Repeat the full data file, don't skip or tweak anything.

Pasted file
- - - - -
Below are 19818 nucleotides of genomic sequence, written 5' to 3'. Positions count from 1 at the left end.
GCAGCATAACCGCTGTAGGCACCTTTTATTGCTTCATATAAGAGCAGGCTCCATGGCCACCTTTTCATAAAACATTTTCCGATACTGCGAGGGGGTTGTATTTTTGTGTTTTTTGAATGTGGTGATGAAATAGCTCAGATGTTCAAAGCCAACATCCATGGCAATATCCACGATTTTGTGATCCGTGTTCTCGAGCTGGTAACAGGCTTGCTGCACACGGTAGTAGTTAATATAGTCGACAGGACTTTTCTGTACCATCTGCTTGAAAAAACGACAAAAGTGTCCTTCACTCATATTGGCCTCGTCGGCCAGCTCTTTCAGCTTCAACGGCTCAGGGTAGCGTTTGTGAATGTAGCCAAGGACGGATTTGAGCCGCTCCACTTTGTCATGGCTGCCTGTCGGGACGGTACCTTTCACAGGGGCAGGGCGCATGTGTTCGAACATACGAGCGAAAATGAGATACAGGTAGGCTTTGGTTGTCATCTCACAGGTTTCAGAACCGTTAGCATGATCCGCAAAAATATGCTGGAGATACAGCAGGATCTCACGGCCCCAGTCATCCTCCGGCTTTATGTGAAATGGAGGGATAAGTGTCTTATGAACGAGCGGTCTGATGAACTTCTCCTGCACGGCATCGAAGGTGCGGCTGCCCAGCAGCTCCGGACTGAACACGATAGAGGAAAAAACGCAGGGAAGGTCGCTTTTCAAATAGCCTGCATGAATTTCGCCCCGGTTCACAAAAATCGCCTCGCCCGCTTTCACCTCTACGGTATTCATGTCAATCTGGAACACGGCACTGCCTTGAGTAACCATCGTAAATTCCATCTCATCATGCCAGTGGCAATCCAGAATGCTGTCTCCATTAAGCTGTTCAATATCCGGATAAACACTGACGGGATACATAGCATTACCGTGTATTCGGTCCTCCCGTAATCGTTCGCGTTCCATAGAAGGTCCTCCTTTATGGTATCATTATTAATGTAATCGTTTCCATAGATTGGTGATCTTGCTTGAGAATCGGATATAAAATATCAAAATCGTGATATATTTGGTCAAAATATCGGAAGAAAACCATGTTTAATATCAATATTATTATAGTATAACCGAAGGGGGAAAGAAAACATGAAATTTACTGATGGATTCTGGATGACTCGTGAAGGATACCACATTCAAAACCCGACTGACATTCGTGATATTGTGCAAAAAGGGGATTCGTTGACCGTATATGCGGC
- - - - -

Below are 19818 nucleotides of genomic sequence, written 5' to 3'. Positions count from 1 at the left end.
GCAGCATAACCGCTGTAGGCACCTTTTATTGCTTCATATAAGAGCAGGCTCCATGGCCACCTTTTCATAAAACATTTTCCGATACTGCGAGGGGGTTGTATTTTTGTGTTTTTTGAATGTGGTGATGAAATAGCTCAGATGTTCAAAGCCAACATCCATGGCAATATCCACGATTTTGTGATCCGTGTTCTCGAGCTGGTAACAGGCTTGCTGCACACGGTAGTAGTTAATATAGTCGACAGGACTTTTCTGTACCATCTGCTTGAAAAAACGACAAAAGTGTCCTTCACTCATATTGGCCTCGTCGGCCAGCTCTTTCAGCTTCAACGGCTCAGGGTAGCGTTTGTGAATGTAGCCAAGGACGGATTTGAGCCGCTCCACTTTGTCATGGCTGCCTGTCGGGACGGTACCTTTCACAGGGGCAGGGCGCATGTGTTCGAACATACGAGCGAAAATGAGATACAGGTAGGCTTTGGTTGTCATCTCACAGGTTTCAGAACCGTTAGCATGATCCGCAAAAATATGCTGGAGATACAGCAGGATCTCACGGCCCCAGTCATCCTCCGGCTTTATGTGAAATGGAGGGATAAGTGTCTTATGAACGAGCGGTCTGATGAACTTCTCCTGCACGGCATCGAAGGTGCGGCTGCCCAGCAGCTCCGGACTGAACACGATAGAGGAAAAAACGCAGGGAAGGTCGCTTTTCAAATAGCCTGCATGAATTTCGCCCCGGTTCACAAAAATCGCCTCGCCCGCTTTCACCTCTACGGTATTCATGTCAATCTGGAACACGGCACTGCCTTGAGTAACCATCGTAAATTCCATCTCATCATGCCAGTGGCAATCCAGAATGCTGTCTCCATTAAGCTGTTCAATATCCGGATAAACACTGACGGGATACATAGCATTACCGTGTATTCGGTCCTCCCGTAATCGTTCGCGTTCCATAGAAGGTCCTCCTTTATGGTATCATTATTAATGTAATCGTTTCCATAGATTGGTGATCTTGCTTGAGAATCGGATATAAAATATCAAAATCGTGATATATTTGGTCAAAATATCGGAAGAAAACCATGTTTAATATCAATATTATTATAGTATAACCGAAGGGGGAAAGAAAACATGAAATTTACTGATGGATTCTGGATGACTCGTGAAGGATACCACATTCAAAACCCGACTGACATTCGTGATATTGTGCAAAAAGGGGATTCGTTGACCGTATATGCGGC